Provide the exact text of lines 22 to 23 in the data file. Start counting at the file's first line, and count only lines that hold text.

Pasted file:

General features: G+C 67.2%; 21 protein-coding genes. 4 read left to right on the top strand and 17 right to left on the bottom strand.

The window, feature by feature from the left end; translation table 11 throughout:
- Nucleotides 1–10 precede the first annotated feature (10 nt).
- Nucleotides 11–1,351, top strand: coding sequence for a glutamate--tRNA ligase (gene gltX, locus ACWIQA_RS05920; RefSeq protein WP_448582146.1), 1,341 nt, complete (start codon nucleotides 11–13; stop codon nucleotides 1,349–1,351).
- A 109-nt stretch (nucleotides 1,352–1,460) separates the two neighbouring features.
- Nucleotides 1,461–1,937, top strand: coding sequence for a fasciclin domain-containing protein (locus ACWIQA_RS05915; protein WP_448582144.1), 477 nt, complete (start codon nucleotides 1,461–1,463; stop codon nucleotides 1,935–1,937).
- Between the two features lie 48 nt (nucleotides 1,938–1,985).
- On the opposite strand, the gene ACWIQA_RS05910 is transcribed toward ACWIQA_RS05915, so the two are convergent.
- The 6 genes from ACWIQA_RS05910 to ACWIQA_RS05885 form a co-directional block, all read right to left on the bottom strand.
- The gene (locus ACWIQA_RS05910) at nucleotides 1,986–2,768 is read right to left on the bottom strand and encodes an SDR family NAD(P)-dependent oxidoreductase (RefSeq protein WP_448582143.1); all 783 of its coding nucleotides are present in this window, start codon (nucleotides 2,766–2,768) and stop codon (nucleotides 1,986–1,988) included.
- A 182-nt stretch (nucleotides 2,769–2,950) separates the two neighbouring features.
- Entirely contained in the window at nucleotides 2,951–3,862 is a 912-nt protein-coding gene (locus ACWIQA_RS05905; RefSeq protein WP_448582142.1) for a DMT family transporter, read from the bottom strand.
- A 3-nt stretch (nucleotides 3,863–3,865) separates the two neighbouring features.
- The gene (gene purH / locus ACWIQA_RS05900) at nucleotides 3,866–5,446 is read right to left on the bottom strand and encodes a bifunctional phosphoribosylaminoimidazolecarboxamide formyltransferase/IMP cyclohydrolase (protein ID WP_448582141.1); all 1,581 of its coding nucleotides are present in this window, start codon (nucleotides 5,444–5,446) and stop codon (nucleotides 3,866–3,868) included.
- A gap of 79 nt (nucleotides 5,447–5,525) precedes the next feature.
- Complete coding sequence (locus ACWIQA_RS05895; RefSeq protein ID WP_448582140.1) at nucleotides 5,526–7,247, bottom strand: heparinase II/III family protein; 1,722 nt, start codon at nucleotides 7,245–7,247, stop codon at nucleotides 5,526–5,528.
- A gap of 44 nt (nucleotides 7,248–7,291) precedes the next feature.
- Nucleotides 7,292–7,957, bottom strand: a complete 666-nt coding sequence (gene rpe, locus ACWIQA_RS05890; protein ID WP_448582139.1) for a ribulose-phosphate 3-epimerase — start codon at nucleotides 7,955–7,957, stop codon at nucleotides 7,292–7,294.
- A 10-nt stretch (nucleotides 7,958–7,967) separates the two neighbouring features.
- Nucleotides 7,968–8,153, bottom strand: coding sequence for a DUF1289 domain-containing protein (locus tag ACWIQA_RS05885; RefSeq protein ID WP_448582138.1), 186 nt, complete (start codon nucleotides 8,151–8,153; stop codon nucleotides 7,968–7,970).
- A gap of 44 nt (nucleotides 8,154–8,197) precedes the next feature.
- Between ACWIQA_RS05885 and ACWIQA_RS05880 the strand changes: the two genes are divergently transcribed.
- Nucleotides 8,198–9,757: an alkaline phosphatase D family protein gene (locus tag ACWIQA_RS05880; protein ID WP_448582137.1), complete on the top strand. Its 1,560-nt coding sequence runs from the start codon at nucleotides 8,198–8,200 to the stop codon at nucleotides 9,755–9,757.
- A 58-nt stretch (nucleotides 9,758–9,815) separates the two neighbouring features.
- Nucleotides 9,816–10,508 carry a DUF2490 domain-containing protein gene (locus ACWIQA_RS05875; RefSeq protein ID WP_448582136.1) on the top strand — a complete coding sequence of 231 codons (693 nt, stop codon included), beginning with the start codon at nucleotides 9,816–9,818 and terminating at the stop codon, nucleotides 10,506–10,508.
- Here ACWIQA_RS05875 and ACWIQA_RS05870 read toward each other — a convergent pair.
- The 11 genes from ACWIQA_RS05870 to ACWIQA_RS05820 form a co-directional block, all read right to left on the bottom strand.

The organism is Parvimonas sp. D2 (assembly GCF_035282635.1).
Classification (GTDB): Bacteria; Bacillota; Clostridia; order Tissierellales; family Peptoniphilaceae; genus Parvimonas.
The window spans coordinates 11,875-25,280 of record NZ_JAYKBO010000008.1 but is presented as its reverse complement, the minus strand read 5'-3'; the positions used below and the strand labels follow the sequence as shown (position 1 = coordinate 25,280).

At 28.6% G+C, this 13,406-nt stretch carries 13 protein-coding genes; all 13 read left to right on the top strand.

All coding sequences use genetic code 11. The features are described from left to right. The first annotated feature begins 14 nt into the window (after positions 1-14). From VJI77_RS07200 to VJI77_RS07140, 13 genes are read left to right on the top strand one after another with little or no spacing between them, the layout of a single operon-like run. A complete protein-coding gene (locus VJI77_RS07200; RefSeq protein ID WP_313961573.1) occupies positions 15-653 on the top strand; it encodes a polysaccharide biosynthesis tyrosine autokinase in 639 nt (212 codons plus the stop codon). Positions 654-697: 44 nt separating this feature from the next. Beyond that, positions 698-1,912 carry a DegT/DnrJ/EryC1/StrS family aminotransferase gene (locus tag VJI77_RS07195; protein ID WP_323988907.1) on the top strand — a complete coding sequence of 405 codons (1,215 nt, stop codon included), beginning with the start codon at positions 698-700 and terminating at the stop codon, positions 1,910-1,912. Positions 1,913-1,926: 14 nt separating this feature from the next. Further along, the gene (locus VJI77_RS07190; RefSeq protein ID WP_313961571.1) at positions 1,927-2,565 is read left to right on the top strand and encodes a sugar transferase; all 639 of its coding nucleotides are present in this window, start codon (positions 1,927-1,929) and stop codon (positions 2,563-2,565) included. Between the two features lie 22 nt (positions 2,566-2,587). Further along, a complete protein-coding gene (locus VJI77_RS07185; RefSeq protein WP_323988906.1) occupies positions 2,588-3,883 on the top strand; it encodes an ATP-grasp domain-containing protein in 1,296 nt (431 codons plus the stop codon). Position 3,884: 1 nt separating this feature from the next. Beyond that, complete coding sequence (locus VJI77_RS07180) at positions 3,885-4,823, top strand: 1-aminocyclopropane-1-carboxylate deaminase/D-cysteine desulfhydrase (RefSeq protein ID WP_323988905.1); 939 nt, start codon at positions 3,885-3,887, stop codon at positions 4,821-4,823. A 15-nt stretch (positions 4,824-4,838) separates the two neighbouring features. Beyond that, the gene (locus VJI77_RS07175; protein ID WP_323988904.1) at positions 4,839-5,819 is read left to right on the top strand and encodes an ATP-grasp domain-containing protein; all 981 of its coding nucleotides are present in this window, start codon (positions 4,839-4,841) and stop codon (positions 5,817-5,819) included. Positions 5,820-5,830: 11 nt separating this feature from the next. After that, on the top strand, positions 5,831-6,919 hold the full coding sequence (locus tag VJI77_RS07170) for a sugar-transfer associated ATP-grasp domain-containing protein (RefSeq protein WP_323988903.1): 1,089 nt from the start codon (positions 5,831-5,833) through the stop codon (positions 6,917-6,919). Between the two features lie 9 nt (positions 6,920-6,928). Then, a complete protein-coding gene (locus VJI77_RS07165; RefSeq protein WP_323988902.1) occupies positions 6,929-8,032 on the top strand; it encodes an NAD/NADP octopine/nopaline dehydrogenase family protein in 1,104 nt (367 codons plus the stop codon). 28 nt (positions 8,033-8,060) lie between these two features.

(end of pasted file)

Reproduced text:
- Between ACWIQA_RS05885 and ACWIQA_RS05880 the strand changes: the two genes are divergently transcribed.
- Nucleotides 8,198–9,757: an alkaline phosphatase D family protein gene (locus tag ACWIQA_RS05880; protein ID WP_448582137.1), complete on the top strand. Its 1,560-nt coding sequence runs from the start codon at nucleotides 8,198–8,200 to the stop codon at nucleotides 9,755–9,757.